How to Find Really Free Freebies
This article shares tips from the newest episode of Dealista, our podcast that'll help you get more for less.
Everybody loves free stuff, provided it’s actually at no cost to you. Finding it can be a challenge, however. We hook you up with a few great resources and some trustworthy tips for getting even more of the freebies you love!
What’s a Freebie?
In a nutshell, it’s something you get for nothing — with the exception of your time or energy. Some folks don’t want to take even a minute to try to get something free (their time is just too valuable). For the majority of us, however, as long as the value of the free item is well above what we would get paid to work for our time invested — it’s a great deal!
Freebies can be anything from a small, trial-sized product (like shampoo or medicine) to a full-sized item that you’d buy from a store (software or clothing, for instance). Most often provided as a way to promote a business offering, they can sometimes be adorned with the logos of companies. A true freebie, however, will cost you no money out of pocket and won’t ask for your personal financial information.
Where Can You Find Freebies?
Since I spend hours every week looking for freebies, I’ve come to learn that many websites feature the same offers. They share and they swipe, but a handful of sites is all you really need to find the bulk majority of the good ones. Here are the ones that I use daily for my own personal freebie needs.
Wise Bread’s Daily Deals — Hey! Of course, I love this one. With 3-4 good freebies listed each Monday-Friday, it’s a great stop to make every morning to keep your mailbox flowing with the good stuff. (You can even get a little shopping done, if you’re so inclined.)
Common Sense with Money — Not only is Mercedes (the blogger of the site) a great freebie-finder, but she does an excellent job of providing information that will help you determine if a freebie is right for you. Her daily finds include free stuff after purchase and a good variety of samples that can be gotten just by filling out forms. I check this site every morning.
DealNews — Known for bargains on technology and gadgets, DealNews isn’t the first place people think of for freebies. Scroll down the home page a bit towards the middle, however, and you’ll find a nice assortment of free photo print offers, iphone application downloads, and restaurant freebies. Rated for “hotness,” each offer lets you know if the community at large finds it to be valuable, as well. (DealNews is also pretty diligent about taking down offers as they expire or run out of supply.)
Walmart.com — This mega retailer has more going on than just shopping opportunities. By scanning the left-hand side of the home page, you will see a link to “In Stores Now.” Click it, and it will take you a special promotions page for in-store and free sample offers. The free sample offers require no more than your basic information and are a great way to try new products and stock up your cabinet with goodies. Recent offers include diapers, heartburn medication, and shampoo.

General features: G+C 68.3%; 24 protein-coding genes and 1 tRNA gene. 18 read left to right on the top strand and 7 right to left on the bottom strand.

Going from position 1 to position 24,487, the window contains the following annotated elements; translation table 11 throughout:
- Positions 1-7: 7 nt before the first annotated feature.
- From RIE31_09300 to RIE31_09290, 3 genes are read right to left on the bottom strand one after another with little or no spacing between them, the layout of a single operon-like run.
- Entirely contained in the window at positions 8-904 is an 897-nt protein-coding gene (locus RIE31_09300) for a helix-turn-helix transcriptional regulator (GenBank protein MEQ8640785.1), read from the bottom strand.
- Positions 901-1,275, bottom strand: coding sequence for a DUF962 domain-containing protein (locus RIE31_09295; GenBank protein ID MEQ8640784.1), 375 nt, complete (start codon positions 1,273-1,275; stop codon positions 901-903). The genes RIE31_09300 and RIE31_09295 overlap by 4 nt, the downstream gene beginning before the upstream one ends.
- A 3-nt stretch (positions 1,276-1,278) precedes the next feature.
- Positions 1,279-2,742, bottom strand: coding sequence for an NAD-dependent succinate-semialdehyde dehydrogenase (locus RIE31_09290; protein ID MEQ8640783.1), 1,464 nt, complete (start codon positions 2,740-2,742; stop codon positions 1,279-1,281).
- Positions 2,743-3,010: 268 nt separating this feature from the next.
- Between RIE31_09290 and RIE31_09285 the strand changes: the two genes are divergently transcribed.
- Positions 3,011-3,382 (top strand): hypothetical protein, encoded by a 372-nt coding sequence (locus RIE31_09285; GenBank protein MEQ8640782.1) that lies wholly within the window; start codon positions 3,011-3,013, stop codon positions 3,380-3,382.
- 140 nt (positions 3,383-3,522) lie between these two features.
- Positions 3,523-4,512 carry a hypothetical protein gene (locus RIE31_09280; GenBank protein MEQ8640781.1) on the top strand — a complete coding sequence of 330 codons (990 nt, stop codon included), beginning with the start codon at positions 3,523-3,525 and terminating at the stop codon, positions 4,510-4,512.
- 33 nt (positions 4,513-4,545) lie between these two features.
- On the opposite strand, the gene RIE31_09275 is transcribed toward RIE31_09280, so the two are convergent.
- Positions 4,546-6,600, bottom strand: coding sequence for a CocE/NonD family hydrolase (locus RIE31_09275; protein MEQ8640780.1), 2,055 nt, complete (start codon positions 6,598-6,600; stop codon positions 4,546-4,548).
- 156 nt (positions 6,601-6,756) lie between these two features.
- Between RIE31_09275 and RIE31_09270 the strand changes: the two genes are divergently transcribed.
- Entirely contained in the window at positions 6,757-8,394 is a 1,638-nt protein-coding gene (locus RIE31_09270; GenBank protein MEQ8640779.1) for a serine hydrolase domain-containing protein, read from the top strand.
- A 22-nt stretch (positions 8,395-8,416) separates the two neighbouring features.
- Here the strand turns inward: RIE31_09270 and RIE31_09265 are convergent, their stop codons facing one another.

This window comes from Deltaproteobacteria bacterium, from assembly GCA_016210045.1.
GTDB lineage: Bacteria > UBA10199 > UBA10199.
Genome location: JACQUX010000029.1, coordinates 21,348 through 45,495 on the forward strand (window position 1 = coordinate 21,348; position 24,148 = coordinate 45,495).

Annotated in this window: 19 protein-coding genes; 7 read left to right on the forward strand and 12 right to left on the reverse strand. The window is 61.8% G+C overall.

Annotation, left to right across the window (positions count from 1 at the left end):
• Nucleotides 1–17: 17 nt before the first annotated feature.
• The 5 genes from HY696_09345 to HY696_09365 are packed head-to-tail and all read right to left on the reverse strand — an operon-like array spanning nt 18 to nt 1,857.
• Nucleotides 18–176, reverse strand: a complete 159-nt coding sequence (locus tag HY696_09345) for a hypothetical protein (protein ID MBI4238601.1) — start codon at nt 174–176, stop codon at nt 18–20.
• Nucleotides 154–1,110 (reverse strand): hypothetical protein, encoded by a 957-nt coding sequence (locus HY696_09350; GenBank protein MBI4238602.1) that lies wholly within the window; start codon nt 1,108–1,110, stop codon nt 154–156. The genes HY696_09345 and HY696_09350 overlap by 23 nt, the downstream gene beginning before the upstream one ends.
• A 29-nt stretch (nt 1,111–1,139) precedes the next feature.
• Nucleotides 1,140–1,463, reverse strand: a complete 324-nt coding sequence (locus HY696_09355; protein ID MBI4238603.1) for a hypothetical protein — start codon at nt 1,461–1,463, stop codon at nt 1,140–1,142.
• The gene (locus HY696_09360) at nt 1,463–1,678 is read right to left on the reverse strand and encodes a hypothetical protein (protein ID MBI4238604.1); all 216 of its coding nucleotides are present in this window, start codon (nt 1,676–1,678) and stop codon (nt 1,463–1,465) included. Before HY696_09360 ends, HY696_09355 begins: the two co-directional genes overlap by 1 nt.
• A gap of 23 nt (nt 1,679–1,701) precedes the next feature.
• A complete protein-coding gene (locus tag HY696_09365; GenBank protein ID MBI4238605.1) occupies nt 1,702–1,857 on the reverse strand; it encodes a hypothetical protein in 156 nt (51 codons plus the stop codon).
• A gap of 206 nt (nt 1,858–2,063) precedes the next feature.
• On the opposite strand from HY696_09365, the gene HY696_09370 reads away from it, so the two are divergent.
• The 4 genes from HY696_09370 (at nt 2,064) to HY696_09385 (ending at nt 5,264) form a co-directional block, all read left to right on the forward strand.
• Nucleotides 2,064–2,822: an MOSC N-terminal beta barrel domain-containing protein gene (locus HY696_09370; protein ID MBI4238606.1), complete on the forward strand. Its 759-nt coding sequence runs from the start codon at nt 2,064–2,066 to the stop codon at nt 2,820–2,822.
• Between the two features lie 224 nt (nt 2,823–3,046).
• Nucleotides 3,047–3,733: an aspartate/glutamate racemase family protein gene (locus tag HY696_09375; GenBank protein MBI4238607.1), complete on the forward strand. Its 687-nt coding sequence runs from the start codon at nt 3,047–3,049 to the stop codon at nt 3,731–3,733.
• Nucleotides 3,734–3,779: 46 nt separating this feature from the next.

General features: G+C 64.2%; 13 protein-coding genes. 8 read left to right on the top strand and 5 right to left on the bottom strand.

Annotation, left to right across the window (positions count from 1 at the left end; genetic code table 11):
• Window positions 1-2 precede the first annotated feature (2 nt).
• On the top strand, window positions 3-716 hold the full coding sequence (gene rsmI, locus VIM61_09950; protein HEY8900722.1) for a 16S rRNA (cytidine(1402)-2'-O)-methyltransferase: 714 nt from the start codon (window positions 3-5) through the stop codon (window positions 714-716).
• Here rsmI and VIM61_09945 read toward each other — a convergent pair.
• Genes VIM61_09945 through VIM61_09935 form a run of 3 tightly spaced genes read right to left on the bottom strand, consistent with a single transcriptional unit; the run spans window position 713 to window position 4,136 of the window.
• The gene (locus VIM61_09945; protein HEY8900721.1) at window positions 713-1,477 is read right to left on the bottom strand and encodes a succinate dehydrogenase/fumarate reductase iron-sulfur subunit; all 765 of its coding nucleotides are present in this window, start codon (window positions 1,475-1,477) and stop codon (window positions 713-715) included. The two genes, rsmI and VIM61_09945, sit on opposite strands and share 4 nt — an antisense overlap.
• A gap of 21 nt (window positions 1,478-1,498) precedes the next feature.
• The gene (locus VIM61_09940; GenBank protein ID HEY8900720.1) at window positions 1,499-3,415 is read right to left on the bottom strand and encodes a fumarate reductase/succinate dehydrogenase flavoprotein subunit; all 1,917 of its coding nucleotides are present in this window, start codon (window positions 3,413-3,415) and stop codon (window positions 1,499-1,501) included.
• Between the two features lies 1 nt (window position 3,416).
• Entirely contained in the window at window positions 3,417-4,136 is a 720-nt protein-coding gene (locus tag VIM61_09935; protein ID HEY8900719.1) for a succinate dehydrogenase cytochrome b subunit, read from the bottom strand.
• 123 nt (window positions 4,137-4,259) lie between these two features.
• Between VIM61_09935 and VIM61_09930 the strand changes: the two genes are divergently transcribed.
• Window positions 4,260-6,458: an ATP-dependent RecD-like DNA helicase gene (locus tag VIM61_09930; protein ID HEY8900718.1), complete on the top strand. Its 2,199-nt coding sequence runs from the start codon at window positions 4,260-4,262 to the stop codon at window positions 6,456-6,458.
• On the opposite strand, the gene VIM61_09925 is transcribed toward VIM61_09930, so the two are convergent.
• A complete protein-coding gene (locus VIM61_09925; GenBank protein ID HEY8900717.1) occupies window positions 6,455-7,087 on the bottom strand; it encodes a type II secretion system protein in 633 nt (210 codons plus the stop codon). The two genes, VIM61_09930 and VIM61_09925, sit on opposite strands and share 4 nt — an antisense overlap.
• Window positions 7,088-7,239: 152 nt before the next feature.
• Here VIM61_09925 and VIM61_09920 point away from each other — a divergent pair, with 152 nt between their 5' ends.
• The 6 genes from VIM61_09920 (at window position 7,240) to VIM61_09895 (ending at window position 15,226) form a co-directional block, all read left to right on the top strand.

How to Tell the Good from the Bad
Some freebies are legit, and others are just a scam. How can you discern between them? Here are a few tips I’ve picked up over the years.
Stay way from shady subdomains — It’s easy to see that an offer housed at www.tylenol.com is being handled by Tylenol itself, but sometimes other companies will fulfill offers on behalf of larger corporations. Familiarize yourself with how web addresses work, and see if it’s possible to access the home page from any offer you may have clicked on. If a link appears to be unsecured or from a website that doesn’t look reputable, walk away without your freebie.
Avoid additional offers — Many of the freebies that I encounter from even trustworthy sites are no more than money-making or affiliate schemes. If you are required to sign up for offers or start free-trial offers in exchange for your free items, the freebie may not be for you. (Usually, the freebie offerer gets a certain amount of money for each offer you complete. They end up making much more money off of you than you’ll ever get back for the freebie — if they send the freebie to you, at all.) Go ahead and let someone else make them money. You don’t need these kinds of strings-attached offers.
What to do with freebies? Some may think of them as a waste of time or a way to clutter up your medicine cabinet. I’ve known many well-meaning and successful freebie hunters who have helped to supplement their pantry or first aid kit with the fruits of their labor, however. You may also consider using your freebie hobby as a way to contribute much-needed supplies to homeless shelters and pet charities. They’d gladly take your unwanted freebies!
If you enjoyed these tips you can find more in our show's archive.
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